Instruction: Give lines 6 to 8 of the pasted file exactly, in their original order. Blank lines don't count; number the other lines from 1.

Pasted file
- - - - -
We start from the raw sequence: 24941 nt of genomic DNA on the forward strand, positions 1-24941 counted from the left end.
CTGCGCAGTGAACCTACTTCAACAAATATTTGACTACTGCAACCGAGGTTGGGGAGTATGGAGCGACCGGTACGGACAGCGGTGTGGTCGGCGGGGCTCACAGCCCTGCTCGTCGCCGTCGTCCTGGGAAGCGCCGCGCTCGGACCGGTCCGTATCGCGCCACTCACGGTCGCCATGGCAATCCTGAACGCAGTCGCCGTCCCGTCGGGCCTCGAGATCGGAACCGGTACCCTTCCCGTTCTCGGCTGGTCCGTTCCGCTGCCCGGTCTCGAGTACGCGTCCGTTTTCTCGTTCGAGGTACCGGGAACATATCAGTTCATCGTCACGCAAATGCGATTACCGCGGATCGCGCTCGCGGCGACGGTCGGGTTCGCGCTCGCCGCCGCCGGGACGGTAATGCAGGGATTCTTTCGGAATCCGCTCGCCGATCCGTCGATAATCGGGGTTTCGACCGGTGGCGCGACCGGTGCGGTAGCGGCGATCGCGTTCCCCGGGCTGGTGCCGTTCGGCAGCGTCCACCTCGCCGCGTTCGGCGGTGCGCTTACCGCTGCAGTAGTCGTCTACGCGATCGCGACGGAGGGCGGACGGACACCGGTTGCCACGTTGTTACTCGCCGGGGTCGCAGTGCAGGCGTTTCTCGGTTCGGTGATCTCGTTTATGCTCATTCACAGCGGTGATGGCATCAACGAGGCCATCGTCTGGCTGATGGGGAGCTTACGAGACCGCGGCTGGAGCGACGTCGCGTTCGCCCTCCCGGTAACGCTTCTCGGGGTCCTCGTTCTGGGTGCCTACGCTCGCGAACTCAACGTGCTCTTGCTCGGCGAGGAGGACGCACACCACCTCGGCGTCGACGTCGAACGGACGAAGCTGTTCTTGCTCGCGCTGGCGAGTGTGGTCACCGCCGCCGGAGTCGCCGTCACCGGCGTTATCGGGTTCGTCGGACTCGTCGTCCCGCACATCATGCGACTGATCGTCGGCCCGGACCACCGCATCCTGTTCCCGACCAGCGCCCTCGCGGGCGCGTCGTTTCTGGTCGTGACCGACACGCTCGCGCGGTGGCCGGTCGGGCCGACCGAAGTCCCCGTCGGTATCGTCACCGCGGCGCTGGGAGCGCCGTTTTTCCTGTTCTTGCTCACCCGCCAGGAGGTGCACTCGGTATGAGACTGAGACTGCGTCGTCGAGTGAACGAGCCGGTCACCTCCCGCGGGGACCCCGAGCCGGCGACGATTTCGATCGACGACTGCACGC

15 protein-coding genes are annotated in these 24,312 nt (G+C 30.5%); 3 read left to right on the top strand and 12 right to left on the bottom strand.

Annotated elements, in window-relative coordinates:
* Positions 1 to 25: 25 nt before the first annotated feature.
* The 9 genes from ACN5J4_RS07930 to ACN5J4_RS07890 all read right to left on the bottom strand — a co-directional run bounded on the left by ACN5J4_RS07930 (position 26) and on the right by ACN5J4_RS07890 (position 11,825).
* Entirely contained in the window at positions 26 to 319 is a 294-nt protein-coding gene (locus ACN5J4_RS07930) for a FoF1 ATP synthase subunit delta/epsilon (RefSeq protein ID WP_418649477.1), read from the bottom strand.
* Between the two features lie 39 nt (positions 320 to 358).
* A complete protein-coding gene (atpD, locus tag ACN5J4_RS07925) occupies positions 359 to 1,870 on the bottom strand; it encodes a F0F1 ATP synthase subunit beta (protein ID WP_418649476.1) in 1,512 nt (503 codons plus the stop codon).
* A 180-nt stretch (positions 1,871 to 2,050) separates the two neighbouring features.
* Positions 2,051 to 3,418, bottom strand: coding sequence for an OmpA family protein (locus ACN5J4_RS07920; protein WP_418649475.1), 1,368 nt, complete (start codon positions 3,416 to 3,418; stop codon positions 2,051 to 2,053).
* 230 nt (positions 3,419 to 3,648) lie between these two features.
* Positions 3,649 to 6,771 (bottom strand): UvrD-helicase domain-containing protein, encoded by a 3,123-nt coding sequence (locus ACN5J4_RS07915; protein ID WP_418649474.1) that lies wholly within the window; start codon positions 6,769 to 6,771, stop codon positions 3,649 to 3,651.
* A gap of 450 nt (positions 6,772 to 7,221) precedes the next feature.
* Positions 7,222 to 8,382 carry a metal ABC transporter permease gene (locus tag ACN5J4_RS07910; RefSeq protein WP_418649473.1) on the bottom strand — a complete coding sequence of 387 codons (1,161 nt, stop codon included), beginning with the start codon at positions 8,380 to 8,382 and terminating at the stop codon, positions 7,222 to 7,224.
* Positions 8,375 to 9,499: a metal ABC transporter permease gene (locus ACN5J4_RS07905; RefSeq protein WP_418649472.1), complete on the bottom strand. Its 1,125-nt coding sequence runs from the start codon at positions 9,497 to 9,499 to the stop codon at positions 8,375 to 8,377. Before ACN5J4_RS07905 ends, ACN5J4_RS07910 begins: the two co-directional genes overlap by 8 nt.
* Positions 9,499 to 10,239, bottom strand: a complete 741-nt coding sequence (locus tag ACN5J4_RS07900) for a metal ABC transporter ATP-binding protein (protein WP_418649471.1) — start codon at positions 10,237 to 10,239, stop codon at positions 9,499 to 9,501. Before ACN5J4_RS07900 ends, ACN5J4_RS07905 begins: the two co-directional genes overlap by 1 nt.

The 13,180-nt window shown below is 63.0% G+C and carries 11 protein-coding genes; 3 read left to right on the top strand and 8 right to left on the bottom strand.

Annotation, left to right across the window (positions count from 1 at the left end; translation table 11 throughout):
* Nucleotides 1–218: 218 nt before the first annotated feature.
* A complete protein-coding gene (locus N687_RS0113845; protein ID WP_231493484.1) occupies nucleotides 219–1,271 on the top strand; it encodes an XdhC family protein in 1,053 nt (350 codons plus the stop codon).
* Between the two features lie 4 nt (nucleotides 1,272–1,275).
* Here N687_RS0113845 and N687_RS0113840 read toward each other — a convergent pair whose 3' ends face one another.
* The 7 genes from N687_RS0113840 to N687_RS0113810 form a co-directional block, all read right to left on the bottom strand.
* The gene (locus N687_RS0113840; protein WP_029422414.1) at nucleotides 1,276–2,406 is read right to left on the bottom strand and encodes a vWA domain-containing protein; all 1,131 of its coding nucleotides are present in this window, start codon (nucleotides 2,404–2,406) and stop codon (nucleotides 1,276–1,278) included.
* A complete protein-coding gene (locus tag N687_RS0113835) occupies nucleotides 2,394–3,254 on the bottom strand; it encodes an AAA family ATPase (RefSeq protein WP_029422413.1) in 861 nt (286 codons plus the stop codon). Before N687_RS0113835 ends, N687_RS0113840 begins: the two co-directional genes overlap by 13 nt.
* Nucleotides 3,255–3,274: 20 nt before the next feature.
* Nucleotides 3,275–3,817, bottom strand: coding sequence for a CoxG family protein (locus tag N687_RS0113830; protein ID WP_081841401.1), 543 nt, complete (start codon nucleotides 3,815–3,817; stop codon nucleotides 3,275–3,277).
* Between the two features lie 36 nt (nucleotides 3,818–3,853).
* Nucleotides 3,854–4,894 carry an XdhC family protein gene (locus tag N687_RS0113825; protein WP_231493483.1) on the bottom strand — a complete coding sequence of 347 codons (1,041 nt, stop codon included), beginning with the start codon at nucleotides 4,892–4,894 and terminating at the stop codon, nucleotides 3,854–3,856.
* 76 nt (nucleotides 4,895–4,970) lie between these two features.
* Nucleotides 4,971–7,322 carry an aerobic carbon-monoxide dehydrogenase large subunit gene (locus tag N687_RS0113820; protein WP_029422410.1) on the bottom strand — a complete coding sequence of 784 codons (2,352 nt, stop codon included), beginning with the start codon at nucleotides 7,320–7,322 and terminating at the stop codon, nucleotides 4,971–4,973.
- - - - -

* The 9 genes from ACN5J4_RS07930 to ACN5J4_RS07890 all read right to left on the bottom strand — a co-directional run bounded on the left by ACN5J4_RS07930 (position 26) and on the right by ACN5J4_RS07890 (position 11,825).
* Entirely contained in the window at positions 26 to 319 is a 294-nt protein-coding gene (locus ACN5J4_RS07930) for a FoF1 ATP synthase subunit delta/epsilon (RefSeq protein ID WP_418649477.1), read from the bottom strand.
* Between the two features lie 39 nt (positions 320 to 358).